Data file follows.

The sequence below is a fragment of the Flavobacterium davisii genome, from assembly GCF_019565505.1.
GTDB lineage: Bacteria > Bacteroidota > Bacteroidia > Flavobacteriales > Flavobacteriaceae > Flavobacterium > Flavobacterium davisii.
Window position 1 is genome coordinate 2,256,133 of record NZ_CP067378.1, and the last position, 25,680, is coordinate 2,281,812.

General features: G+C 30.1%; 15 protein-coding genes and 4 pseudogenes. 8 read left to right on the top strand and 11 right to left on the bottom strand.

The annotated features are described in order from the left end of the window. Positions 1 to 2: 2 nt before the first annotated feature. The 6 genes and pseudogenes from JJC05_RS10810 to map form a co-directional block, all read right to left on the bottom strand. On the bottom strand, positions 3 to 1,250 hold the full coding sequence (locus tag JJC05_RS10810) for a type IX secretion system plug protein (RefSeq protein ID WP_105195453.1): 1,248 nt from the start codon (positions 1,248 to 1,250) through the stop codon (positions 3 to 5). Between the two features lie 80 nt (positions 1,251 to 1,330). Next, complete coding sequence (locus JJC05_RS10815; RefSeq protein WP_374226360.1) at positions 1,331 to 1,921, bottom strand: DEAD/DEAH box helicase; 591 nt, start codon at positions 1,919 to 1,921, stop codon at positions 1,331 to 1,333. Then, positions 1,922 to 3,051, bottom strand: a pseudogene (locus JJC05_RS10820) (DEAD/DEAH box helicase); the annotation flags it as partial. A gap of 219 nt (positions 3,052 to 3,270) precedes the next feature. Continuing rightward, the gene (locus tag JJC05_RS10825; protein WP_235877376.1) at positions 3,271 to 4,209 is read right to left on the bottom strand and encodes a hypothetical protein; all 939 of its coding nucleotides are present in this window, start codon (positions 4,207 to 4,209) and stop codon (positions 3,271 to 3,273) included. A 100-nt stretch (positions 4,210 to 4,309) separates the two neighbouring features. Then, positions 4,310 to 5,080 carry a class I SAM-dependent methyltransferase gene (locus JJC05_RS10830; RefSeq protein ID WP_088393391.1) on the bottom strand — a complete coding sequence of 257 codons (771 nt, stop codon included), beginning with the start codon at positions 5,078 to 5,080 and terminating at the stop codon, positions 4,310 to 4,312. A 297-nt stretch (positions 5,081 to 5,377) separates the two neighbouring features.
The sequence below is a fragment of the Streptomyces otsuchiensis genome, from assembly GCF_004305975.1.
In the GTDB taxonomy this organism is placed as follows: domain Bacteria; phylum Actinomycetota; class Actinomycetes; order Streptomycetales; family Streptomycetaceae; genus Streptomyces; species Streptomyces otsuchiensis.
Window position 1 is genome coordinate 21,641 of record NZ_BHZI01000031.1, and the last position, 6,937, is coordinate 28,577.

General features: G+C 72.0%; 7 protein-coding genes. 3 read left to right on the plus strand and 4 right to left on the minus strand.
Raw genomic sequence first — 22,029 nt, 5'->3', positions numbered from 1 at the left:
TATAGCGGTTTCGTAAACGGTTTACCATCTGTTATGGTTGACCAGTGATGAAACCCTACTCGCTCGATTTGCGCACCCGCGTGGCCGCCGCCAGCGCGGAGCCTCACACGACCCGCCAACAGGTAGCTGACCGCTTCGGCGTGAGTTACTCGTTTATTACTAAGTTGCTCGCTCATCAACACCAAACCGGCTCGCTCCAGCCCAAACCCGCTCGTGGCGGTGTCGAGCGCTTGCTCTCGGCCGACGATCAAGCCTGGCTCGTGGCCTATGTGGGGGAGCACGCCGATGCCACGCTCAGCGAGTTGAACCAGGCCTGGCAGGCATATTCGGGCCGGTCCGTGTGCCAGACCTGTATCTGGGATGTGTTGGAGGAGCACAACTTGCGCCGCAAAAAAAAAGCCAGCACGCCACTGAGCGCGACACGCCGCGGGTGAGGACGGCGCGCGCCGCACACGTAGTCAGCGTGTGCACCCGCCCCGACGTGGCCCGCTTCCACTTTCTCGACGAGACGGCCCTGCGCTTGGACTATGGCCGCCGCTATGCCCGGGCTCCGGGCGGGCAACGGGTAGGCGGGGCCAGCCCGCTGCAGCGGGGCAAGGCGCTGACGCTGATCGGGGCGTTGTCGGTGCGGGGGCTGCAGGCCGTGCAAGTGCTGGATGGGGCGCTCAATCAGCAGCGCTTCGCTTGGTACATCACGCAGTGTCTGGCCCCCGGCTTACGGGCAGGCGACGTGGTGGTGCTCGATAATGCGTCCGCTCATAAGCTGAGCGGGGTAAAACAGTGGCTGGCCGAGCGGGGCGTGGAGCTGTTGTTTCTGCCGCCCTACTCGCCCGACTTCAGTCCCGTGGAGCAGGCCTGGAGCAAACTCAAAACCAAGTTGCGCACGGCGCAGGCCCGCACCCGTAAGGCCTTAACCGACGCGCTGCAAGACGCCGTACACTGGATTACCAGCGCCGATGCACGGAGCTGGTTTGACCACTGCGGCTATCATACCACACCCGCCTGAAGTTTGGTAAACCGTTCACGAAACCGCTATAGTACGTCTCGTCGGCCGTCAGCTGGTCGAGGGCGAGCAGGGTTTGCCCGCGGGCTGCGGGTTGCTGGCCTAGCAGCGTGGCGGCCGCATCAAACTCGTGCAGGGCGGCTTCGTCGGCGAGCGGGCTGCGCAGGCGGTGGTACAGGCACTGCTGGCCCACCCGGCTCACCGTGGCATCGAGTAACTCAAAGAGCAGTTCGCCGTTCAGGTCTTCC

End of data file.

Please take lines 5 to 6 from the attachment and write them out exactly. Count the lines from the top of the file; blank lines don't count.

The annotated features are described in order from the left end of the window. Positions 1 to 2: 2 nt before the first annotated feature. The 6 genes and pseudogenes from JJC05_RS10810 to map form a co-directional block, all read right to left on the bottom strand. On the bottom strand, positions 3 to 1,250 hold the full coding sequence (locus tag JJC05_RS10810) for a type IX secretion system plug protein (RefSeq protein ID WP_105195453.1): 1,248 nt from the start codon (positions 1,248 to 1,250) through the stop codon (positions 3 to 5). Between the two features lie 80 nt (positions 1,251 to 1,330). Next, complete coding sequence (locus JJC05_RS10815; RefSeq protein WP_374226360.1) at positions 1,331 to 1,921, bottom strand: DEAD/DEAH box helicase; 591 nt, start codon at positions 1,919 to 1,921, stop codon at positions 1,331 to 1,333. Then, positions 1,922 to 3,051, bottom strand: a pseudogene (locus JJC05_RS10820) (DEAD/DEAH box helicase); the annotation flags it as partial. A gap of 219 nt (positions 3,052 to 3,270) precedes the next feature. Continuing rightward, the gene (locus tag JJC05_RS10825; protein WP_235877376.1) at positions 3,271 to 4,209 is read right to left on the bottom strand and encodes a hypothetical protein; all 939 of its coding nucleotides are present in this window, start codon (positions 4,207 to 4,209) and stop codon (positions 3,271 to 3,273) included. A 100-nt stretch (positions 4,210 to 4,309) separates the two neighbouring features. Then, positions 4,310 to 5,080 carry a class I SAM-dependent methyltransferase gene (locus JJC05_RS10830; RefSeq protein ID WP_088393391.1) on the bottom strand — a complete coding sequence of 257 codons (771 nt, stop codon included), beginning with the start codon at positions 5,078 to 5,080 and terminating at the stop codon, positions 4,310 to 4,312. A 297-nt stretch (positions 5,081 to 5,377) separates the two neighbouring features.
The sequence below is a fragment of the Streptomyces otsuchiensis genome, from assembly GCF_004305975.1.